Sunday, April 29, 2012

Gnawing and bitching

Xigera Camp - Botswana


Dear Dorothy

After I finished the last entry I went back to the tent (I was going to say room) and flopped on the bed for about an hour. And then had a bit of conversation with Ben the food and Beverage Manager about the world's situation. In other words - nothing much. Just words floating back and forth between mouths and ears.

Then tea time a mushroom crustini and a little vegetable thing like a muffin only not dry, maybe more akin to a mini quiche. Then one of the guests was having a birthday and they brought out a cake for him. Bobby had told me and I assume the Eskimo that we were leaving early because there was a nearby lion kill of a warthog. Well we had to wait for the baby Eskimo get done with her cake of course and she has never heard that maybe, just maybe other people are in the world besides herself. So instead of leaving early we left on the regular time.

The lion kill WAS really close to camp. They had been in the camp in the morning and hadn't moved all that far by late afternoon. Our Rover got there first and we had a front row seat to one particular Leo trying to get into the brain of poor ole Wonder Warthog (an old children's cartoon). The skull is/was so thick that all the guy was getting was tired jaws. The sound was similar to a big dog gnawing on a leg bone from the butcher shop. Only on this one it was covered in hide and fur and had foot long tusks. Every now and again he would get his front teeth into a piece of hide and try to pull it off. Alas it was in vain for him. As he was chewing those tusks framed his face and I could hear his mom saying "Be careful. You'll poke an eye out with that thing.” He walked away from it and a lioness came over and gave it a try with pretty much the same results.
 
The lion and the warthog
Maybe an hour was spent at the kill and still Nanook-ette of the north still didn't have enough pictures. We headed to the area where wild dogs were last seen and couldn't find a paw print in the sand. Bobby did give it a pretty good try, in between cantering to those who prefer their animals to be four legged and large. Well that isn't exactly right "Awww .. cuuuttteee" did rate kinda high on the list as well. He thought a single male lion might be in the area and the dogs had traipsed off to safer lands.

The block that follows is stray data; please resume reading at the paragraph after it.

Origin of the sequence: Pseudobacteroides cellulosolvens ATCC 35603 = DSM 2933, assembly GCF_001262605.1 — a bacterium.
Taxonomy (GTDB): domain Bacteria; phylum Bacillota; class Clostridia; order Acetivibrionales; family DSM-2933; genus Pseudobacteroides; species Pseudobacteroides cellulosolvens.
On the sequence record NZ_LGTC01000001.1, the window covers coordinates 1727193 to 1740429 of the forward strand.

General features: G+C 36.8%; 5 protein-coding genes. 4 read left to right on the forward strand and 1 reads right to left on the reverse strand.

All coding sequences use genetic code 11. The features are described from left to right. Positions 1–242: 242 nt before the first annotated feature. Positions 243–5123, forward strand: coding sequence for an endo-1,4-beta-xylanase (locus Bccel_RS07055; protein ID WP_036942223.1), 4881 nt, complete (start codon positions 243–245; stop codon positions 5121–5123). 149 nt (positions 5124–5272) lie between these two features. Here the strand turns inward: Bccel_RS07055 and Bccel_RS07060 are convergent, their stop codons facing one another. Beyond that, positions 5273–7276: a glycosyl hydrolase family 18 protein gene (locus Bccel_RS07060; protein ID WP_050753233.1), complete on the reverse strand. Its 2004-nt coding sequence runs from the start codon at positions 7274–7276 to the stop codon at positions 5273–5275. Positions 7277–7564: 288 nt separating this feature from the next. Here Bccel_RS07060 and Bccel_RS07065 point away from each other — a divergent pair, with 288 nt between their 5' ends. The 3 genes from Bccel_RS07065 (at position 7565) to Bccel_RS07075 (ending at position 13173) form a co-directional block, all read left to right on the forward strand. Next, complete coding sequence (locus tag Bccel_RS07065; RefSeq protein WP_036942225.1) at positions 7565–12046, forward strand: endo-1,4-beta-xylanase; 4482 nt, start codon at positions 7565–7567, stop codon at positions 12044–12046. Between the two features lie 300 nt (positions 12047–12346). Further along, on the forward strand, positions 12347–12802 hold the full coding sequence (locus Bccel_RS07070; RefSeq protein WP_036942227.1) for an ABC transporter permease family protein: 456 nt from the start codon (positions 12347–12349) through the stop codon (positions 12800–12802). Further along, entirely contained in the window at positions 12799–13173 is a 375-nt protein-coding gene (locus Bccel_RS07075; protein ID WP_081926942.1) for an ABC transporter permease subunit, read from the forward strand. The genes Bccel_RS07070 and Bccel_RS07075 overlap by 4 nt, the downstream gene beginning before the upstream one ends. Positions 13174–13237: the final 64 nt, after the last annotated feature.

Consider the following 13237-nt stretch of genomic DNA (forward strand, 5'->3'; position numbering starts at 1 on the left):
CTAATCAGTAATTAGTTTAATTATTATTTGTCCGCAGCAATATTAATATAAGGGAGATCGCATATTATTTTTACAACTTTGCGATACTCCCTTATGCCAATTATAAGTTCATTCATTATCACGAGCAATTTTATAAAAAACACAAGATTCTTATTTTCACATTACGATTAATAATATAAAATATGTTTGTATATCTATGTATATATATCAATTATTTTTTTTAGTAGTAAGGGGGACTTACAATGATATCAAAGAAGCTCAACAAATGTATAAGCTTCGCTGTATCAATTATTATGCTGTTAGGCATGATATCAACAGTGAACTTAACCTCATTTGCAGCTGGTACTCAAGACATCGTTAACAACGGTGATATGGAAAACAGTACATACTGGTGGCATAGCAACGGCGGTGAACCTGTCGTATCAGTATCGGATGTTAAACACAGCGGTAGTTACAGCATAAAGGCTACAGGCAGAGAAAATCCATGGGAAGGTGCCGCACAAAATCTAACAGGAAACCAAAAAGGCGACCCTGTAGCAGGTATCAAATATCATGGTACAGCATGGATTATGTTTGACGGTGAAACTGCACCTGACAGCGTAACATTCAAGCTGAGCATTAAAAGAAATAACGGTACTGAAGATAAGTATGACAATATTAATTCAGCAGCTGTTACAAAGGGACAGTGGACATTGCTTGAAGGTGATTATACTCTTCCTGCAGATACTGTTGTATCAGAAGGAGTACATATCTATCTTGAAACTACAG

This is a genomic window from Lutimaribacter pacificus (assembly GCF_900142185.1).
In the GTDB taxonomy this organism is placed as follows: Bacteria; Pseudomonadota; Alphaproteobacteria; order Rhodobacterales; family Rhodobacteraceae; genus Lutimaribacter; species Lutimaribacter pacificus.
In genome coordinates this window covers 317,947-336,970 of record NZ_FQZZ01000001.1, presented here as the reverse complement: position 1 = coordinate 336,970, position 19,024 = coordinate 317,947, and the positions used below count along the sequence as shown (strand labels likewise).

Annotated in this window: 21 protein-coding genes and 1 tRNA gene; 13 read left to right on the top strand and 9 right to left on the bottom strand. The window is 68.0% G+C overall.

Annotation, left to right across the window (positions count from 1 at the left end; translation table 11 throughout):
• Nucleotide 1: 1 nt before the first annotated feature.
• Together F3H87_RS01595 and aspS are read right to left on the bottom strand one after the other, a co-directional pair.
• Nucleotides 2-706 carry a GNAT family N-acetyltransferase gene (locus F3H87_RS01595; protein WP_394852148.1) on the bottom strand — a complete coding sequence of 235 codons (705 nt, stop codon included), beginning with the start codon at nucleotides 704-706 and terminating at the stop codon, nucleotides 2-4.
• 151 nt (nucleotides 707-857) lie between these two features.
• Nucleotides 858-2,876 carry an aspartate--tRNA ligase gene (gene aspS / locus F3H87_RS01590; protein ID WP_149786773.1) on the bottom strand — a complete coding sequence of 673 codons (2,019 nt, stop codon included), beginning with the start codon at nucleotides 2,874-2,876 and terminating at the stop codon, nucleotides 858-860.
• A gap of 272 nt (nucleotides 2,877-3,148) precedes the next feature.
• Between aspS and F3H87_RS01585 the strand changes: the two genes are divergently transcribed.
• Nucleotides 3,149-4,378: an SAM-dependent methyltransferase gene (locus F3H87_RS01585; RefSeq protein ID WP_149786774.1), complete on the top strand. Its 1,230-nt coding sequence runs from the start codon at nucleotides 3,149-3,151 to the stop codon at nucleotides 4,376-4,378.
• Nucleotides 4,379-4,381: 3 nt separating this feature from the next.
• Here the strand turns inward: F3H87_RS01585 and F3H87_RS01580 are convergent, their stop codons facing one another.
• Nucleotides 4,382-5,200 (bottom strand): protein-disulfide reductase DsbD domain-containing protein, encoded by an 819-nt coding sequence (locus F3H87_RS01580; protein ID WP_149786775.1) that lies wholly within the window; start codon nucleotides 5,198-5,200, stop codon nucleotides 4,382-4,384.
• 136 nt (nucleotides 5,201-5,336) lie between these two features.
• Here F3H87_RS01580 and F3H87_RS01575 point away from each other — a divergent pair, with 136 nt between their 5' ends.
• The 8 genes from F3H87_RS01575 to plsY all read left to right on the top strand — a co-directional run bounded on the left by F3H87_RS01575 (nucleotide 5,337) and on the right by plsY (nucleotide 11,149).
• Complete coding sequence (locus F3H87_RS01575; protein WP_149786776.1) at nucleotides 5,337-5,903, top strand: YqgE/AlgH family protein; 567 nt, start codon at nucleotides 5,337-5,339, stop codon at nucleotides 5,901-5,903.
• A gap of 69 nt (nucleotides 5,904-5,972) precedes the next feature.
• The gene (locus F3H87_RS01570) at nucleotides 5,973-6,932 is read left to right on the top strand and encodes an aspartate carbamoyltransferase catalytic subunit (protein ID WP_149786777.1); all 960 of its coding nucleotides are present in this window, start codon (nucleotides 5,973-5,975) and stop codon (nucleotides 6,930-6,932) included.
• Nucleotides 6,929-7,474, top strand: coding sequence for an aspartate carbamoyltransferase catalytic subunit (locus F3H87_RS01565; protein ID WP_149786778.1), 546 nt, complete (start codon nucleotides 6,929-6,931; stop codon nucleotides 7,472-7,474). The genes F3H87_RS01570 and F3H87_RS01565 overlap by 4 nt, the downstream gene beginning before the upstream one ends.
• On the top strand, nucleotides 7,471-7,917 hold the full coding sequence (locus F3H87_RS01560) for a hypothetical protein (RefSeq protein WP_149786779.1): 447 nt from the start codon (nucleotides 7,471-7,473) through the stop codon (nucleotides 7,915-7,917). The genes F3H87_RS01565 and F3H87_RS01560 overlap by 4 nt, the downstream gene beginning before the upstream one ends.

So, back to camp with a stop at a hippo river for "Sundowners". As soon as we dismounted another Rover drove up and I glanced back just in time to see Gary, of Gary and Margret toss everything he had eaten for the past two weeks over the side, and we have eaten ALOT. I put it down to car sickness. Margret later said it was a reaction to the Malarone anti-malarial medication. Poor guy was so sick he didn't make it to dinner or this morning's game drive. He must be a pretty sick puppy, because he did not strike me as someone who needed pampering.

After sundowner we went off to find the lions again. This time in the dark with the red spot light. We found them as they were moving off to a different locale. One of the lions was still carrying the fully fur covered head in her mouth. The jackals will get it eventually and crack it open and get the goodies inside.

A short wait back at the bar before dinner was served. I sat next to Ben and across from Margret at one end away from the Eskimos and the family with the maple leafs on their luggage. Ben is interesting. Former psychologist who quit that work (I don't remember why) and then started as a dishwasher to make ends meet. Got under the wing of a Michelin starred chef and learned how to cook and then became a personal chef to a billionaire. He cooked for and met the Queen of England and Mister Hillary Clinton. He said that he could certainly see what Monica saw in him. When you talked to him there was no one else in the room. Bill was totally focused on him the entire interchange.